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Cyanobacterial elicitor enhances the biomass of Mentha piperita L. and improves the production of high-value rosmarinic acid under in vitro culture of apical meristem



Rosmarinic acid (RA), like other phenolic compounds, is sources of antioxidants and anti-inflammatory agents in medicinal plants. In vitro culture of plants can improve the medicinal plants’ metabolite profile and phenolic compound quantity. To date, various methods have been proposed to increase this medicinal metabolite in plants, among which the use of bioelicitors can be mentioned. In the present study, a native isolate of heterocystous cyanobacteria, Nostoc spongiaeforme var. tenue ISB65, was used to stimulate the production of biomass and content of RA in Mentha piperita L. (peppermint) grown in vitro from apical meristem. Mentha piperita L. explants were inoculated in half strength Murashige and Skoog (1/2 MS) medium containing cyanobacterial lysate (CL). After 50 days of culturing, the growth indices, the content of photosynthetic pigments, and RA in control and treated plants were measured.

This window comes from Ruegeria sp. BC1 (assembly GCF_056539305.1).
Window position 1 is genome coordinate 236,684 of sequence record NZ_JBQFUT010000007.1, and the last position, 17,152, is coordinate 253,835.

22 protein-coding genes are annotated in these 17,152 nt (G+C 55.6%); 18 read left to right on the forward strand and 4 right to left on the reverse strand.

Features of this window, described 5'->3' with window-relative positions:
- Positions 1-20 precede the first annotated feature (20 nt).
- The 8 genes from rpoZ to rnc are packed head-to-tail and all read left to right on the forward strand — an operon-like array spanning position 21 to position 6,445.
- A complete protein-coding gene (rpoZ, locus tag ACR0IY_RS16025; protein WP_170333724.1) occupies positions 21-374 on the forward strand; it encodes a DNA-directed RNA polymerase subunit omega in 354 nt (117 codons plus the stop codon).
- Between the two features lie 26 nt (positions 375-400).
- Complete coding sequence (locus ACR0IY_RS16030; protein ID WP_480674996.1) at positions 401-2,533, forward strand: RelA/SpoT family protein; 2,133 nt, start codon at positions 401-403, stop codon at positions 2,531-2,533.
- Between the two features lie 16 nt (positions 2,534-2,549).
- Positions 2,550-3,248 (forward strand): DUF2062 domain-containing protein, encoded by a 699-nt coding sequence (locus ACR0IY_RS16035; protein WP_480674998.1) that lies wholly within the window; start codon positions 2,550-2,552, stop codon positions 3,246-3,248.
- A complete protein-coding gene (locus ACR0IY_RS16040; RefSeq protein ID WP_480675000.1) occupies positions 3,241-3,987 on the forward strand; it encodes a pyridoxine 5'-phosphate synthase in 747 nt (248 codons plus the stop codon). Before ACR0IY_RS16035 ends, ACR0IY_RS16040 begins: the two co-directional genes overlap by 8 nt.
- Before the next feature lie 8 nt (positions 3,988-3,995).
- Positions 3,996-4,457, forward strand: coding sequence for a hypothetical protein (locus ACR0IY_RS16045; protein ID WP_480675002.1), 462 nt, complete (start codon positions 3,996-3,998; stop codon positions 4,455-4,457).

CL inoculation resulted in a significant enhancement in the vegetative growth indices of peppermint, including root and shoot length, plant biomass and leaf number. The content of photosynthetic pigments also increased in cyanobacteria-treated plants. Inoculation with CL increased the RA content by 2.3-fold, meaning that the plants treated with CL had the highest RA content (7.68 mg. g− 1 dry weight) compared to the control (3.42 mg. g− 1 dry weight). Additionally, HPLC analysis revealed the presence of several auxins in CL.


The presence of auxins and the chemical content of CL such as K+ and Ca2+, as regulators of metabolic pathways and molecular activities of cells, may be responsible for the enhanced growth and phenolic compounds of plants under tissue culture conditions. An improvement in RA content in the tissue culture of medicinal plants treated with CL was reported for the first time in this investigation.